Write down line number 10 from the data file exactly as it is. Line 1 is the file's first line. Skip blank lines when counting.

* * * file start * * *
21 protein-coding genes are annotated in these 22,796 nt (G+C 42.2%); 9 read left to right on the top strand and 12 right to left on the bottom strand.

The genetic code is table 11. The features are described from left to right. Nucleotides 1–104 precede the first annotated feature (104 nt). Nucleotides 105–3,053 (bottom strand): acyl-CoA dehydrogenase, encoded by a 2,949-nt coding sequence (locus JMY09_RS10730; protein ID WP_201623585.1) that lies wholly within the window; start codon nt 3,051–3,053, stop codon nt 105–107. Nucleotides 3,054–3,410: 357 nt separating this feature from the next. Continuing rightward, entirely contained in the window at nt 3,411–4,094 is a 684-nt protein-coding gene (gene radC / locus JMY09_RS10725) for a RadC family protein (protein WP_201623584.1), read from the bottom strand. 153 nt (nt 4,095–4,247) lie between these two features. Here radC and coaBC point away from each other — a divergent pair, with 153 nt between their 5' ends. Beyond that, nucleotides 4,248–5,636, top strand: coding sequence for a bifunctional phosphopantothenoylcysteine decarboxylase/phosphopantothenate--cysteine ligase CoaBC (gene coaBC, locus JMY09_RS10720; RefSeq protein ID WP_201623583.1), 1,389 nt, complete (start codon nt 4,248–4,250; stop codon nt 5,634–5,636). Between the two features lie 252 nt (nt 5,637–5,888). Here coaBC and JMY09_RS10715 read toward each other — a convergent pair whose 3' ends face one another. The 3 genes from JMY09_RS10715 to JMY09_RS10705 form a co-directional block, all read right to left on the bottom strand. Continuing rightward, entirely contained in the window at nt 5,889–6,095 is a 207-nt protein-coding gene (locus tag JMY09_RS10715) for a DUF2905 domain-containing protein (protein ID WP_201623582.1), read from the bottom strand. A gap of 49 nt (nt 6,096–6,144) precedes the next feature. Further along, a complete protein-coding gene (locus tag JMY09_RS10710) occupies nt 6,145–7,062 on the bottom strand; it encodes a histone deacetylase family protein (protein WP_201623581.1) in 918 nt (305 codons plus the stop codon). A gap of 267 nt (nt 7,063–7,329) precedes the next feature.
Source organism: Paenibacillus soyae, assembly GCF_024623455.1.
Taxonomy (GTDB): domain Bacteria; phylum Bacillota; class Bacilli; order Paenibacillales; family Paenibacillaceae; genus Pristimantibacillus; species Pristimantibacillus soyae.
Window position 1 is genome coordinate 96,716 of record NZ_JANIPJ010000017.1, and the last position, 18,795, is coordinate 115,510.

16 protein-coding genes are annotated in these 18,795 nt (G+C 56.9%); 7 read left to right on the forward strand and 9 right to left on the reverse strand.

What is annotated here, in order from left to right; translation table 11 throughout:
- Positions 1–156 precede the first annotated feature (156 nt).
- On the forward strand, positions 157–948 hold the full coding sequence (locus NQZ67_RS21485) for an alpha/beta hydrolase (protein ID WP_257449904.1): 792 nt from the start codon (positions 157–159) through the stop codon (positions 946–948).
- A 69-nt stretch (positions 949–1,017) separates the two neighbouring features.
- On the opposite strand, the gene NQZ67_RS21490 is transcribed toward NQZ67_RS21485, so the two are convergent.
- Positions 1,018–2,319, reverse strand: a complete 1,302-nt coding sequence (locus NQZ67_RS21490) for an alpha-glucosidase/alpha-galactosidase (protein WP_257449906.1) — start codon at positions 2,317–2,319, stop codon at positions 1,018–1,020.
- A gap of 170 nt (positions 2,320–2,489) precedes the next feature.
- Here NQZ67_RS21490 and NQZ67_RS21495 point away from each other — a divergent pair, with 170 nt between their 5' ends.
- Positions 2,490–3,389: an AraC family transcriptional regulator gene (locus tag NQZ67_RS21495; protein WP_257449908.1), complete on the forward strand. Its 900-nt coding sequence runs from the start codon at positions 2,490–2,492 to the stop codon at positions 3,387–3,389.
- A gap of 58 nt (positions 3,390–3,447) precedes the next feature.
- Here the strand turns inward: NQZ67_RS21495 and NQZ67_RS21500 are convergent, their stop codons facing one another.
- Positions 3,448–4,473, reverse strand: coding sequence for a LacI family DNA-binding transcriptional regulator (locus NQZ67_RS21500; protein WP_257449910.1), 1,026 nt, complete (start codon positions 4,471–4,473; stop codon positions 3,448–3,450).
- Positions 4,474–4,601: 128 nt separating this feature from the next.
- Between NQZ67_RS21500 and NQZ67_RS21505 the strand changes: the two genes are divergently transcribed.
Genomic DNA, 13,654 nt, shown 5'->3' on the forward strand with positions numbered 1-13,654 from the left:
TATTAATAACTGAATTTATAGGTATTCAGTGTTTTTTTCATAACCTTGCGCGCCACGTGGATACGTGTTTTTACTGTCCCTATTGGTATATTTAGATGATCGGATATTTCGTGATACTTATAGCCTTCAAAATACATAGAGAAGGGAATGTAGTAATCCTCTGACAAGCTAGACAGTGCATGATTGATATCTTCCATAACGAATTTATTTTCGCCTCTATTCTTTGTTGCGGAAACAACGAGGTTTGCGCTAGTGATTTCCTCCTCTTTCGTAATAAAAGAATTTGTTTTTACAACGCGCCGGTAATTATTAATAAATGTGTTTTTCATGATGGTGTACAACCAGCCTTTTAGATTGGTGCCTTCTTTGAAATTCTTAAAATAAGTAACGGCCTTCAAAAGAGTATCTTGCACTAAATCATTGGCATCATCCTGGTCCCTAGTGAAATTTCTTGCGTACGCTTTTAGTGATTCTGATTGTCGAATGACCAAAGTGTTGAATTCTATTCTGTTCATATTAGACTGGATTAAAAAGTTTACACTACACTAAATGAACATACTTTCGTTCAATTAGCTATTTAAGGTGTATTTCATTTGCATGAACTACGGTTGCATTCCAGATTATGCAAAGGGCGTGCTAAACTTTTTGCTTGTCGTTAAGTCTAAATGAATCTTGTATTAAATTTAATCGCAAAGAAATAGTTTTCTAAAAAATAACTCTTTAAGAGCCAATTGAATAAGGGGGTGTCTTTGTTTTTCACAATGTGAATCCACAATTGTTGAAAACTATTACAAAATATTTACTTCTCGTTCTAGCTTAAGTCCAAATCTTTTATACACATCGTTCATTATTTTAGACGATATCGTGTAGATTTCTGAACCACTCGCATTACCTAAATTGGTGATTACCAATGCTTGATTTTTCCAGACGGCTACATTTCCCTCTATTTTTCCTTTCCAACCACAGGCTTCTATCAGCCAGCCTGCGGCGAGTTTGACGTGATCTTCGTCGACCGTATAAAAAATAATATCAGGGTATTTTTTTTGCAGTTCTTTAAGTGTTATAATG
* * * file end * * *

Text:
- A 69-nt stretch (positions 949–1,017) separates the two neighbouring features.